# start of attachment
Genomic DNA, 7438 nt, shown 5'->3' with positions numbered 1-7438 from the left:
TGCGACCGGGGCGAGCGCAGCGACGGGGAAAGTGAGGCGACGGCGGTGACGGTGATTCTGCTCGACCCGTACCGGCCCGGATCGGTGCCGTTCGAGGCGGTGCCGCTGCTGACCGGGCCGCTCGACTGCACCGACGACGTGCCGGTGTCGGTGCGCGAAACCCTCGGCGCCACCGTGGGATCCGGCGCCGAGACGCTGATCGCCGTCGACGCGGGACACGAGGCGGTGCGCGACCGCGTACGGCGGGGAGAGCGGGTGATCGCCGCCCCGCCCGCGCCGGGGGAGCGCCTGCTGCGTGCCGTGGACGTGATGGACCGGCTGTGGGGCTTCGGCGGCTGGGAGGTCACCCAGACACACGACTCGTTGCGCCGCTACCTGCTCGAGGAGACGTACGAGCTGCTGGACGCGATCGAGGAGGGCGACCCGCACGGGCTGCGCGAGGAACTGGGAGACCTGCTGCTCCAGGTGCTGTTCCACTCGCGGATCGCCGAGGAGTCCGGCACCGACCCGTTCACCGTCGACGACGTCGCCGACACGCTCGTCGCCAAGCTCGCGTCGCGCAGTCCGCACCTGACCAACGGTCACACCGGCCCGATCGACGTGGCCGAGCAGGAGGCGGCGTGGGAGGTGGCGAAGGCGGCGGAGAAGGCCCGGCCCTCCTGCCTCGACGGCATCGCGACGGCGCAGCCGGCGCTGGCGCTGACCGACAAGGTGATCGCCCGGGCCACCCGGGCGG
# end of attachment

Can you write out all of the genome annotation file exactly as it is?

Genomic DNA, 7438 nt, shown 5'->3' with positions numbered 1-7438 from the left:
TGCGACCGGGGCGAGCGCAGCGACGGGGAAAGTGAGGCGACGGCGGTGACGGTGATTCTGCTCGACCCGTACCGGCCCGGATCGGTGCCGTTCGAGGCGGTGCCGCTGCTGACCGGGCCGCTCGACTGCACCGACGACGTGCCGGTGTCGGTGCGCGAAACCCTCGGCGCCACCGTGGGATCCGGCGCCGAGACGCTGATCGCCGTCGACGCGGGACACGAGGCGGTGCGCGACCGCGTACGGCGGGGAGAGCGGGTGATCGCCGCCCCGCCCGCGCCGGGGGAGCGCCTGCTGCGTGCCGTGGACGTGATGGACCGGCTGTGGGGCTTCGGCGGCTGGGAGGTCACCCAGACACACGACTCGTTGCGCCGCTACCTGCTCGAGGAGACGTACGAGCTGCTGGACGCGATCGAGGAGGGCGACCCGCACGGGCTGCGCGAGGAACTGGGAGACCTGCTGCTCCAGGTGCTGTTCCACTCGCGGATCGCCGAGGAGTCCGGCACCGACCCGTTCACCGTCGACGACGTCGCCGACACGCTCGTCGCCAAGCTCGCGTCGCGCAGTCCGCACCTGACCAACGGTCACACCGGCCCGATCGACGTGGCCGAGCAGGAGGCGGCGTGGGAGGTGGCGAAGGCGGCGGAGAAGGCCCGGCCCTCCTGCCTCGACGGCATCGCGACGGCGCAGCCGGCGCTGGCGCTGACCGACAAGGTGATCGCCCGGGCCACCCGGGCGG